Friday, August 16, 2013

Leaving Your Mark: Drexel Sport Management Residency Week

Earlier this week, I was asked to speak at Drexel’s Sport Management Residency Week and provide advice and guidance to graduate students.  While this impressive group of students did not need much from me in terms of tips and pointers, my hope is that there was at least one takeaway from the presentation.

While I emphasized the power of networking and building relationships, I offered the following advice from both me and two of my close friends in the industry from Turnkey Sports and Ascension Sports.  Their direct quotes were:

  • “Attach yourself to the part of the company where the revenue comes from.  “Kids are so set on being ‘sports marketers’, but there is a much shorter runway and much harder to get into.  The quickest way up is through sales.”
  • “Just get in the organization (sales is the easiest way) and work your tail off.  The department you want to get to eventually will come.  But you have to prove your worth.” 

In an effort to further drive home this point, I referred back to my time as a recruiter with Turnkey.  Most of my searches were for senior-level corporate/sponsorship sales, tickets sales, group sales, and premium sales for professional sports teams and college sports properties.  These positions varied in terms of responsibilities but they were high on the totem pole, typically involved managing and leading a team, and not surprisingly, were on the high-end of the pay scale.  In a nutshell, if you want to work in sports and make money, sell!  Generally speaking, corporate/sponsorship sales executives make the most money in terms of base salary and commission, followed by premium sellers (suites and club seats), and so on down the line to season, group, and individual ticket sales people.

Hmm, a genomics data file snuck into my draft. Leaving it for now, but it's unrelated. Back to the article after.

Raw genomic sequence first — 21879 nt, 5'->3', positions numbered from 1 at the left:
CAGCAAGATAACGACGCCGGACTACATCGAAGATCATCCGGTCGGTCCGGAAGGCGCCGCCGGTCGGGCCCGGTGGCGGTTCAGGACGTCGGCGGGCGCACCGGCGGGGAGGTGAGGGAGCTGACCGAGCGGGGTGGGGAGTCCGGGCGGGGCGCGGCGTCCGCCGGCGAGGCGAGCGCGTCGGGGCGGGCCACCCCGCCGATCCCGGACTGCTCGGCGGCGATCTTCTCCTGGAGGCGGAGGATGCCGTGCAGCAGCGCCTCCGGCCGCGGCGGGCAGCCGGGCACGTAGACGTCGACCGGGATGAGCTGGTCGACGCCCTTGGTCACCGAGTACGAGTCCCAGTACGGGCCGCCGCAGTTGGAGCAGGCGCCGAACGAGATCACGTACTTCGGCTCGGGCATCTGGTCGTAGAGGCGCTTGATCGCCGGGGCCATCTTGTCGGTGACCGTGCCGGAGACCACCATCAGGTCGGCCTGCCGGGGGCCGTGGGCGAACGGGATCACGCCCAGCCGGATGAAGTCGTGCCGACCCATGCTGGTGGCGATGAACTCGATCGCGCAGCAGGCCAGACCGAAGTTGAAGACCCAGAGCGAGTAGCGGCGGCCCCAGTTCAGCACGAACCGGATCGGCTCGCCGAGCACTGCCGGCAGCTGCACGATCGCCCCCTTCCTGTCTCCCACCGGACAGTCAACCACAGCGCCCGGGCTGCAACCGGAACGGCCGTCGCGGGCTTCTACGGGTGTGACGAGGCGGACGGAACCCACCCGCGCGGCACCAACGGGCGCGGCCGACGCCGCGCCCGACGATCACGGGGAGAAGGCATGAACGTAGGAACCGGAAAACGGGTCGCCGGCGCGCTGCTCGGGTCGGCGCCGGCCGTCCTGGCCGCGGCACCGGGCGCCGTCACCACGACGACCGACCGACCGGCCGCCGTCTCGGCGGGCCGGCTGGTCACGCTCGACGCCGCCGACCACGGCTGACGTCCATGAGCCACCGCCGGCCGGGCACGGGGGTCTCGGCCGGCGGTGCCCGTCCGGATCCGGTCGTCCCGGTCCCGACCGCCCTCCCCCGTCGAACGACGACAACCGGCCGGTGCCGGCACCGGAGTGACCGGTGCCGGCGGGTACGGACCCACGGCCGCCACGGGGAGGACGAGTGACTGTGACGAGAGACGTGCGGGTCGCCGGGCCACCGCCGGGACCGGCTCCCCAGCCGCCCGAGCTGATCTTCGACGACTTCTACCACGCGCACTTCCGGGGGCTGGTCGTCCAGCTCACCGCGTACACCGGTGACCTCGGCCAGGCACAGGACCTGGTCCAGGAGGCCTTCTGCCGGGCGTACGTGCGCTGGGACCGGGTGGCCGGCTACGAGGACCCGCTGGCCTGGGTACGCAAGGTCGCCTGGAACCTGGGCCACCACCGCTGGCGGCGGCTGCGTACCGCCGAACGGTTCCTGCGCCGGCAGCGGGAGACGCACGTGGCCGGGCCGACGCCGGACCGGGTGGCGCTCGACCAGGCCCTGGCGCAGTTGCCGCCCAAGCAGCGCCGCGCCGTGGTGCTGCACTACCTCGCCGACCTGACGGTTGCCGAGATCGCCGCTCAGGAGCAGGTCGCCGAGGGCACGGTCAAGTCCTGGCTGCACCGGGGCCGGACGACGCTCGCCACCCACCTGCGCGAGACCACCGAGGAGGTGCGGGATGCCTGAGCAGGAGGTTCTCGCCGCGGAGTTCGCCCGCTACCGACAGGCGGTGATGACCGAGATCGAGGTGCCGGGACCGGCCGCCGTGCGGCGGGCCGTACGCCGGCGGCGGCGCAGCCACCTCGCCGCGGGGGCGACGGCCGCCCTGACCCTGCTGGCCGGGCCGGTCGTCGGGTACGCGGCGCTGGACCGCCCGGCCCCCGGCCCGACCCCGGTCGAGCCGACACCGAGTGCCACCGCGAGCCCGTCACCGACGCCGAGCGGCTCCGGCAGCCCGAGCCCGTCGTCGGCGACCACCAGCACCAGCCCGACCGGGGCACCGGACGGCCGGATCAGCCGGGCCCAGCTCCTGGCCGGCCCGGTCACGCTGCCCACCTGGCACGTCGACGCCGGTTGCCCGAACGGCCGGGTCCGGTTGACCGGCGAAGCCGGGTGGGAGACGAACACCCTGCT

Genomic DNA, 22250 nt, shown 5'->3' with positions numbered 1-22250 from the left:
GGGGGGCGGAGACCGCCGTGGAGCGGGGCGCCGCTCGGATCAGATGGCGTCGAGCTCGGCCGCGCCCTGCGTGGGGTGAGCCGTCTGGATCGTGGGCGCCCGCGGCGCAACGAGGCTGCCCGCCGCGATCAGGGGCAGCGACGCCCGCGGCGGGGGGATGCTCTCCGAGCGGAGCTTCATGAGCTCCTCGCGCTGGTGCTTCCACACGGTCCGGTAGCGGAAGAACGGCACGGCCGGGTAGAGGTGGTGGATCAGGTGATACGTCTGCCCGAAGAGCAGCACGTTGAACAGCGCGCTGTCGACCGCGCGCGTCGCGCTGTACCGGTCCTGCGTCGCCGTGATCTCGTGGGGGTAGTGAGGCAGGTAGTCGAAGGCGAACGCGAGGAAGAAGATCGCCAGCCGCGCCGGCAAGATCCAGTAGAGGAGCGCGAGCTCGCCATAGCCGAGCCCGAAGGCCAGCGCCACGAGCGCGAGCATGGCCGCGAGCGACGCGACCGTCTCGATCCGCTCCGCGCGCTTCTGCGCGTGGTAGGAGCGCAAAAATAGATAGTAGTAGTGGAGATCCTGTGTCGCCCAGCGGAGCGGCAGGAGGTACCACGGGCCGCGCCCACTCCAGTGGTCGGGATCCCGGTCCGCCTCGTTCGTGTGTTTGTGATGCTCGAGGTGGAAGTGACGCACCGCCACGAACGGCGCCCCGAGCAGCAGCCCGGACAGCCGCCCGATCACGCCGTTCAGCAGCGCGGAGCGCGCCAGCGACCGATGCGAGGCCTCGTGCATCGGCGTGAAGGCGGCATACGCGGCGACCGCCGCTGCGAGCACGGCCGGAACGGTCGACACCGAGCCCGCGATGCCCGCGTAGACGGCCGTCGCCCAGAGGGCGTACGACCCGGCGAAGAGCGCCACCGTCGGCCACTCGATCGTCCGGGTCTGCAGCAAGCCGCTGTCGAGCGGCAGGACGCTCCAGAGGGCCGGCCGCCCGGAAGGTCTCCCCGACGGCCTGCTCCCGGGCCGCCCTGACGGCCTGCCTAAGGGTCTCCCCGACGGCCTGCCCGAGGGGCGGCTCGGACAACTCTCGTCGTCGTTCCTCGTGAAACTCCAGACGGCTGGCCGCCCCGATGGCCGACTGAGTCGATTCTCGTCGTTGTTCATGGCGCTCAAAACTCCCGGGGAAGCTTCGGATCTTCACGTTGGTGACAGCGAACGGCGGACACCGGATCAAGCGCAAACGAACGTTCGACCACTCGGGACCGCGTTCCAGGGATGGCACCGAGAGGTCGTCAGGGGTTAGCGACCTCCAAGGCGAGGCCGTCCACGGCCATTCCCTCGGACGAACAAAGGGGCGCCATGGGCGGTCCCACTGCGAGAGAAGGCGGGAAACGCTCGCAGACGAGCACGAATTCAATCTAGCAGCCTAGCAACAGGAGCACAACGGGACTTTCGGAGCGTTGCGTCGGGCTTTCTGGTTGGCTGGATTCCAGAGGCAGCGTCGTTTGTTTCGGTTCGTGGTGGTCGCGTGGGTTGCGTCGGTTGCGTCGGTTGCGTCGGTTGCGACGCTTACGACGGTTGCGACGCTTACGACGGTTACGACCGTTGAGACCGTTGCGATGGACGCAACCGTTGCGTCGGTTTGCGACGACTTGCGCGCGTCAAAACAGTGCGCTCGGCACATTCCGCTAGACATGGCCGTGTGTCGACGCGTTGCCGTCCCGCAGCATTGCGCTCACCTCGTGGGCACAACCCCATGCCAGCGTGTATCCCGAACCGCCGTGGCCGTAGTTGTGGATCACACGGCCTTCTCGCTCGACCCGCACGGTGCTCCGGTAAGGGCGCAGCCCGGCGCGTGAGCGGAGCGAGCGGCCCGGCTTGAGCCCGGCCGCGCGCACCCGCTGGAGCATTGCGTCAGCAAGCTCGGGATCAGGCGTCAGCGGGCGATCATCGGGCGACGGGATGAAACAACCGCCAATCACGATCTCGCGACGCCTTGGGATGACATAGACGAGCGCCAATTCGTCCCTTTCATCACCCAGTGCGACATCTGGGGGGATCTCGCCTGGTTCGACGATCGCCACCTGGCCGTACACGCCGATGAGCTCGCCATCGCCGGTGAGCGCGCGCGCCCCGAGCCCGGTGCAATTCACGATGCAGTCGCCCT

(Check out some of the Residency Week photos that Drexel Sport Management posted on their Facebook.)

Understanding full well that sales and business development is not for everyone, keep in mind that that first job (or the first few jobs) out of college do not have to be your dream job.  This is your foot in the door for you to then navigate to the ideal department!  Plus, “selling sports” is pretty sweet when you compare it to the alternatives of selling paper like Dwight Schrute from The Office or selling car parts like Tommy Callahan from Tommy Boy.

In these economic times and in this job market, you sometimes have to play the numbers game- there are usually more sales jobs and less sales candidates than there are for other areas of the business (marketing, finance, HR, legal, etc.).  Find a team, product, or service that you believe in and the job of selling it will not feel like a job.


Mark Gress is the Associate Director of Employer Relations for Arcadia University with a Masters Degree from Drexel University.  Mark formerly worked as Co-Op Coordinator and Manager of Employer Relations for the Steinbright Career Development Center at Drexel University.  He also has experience with Turnkey Sports and Entertainment, Philadelphia Eagles, and Drexel Athletics.

Connect with Mark Gress on LinkedIn. 

1 comment:

  1. Great post, Mark! I agree that being able to sell will set you apart from so many other people applying for jobs. Sales experience is a skill that can excel beyond industry or company boundaries.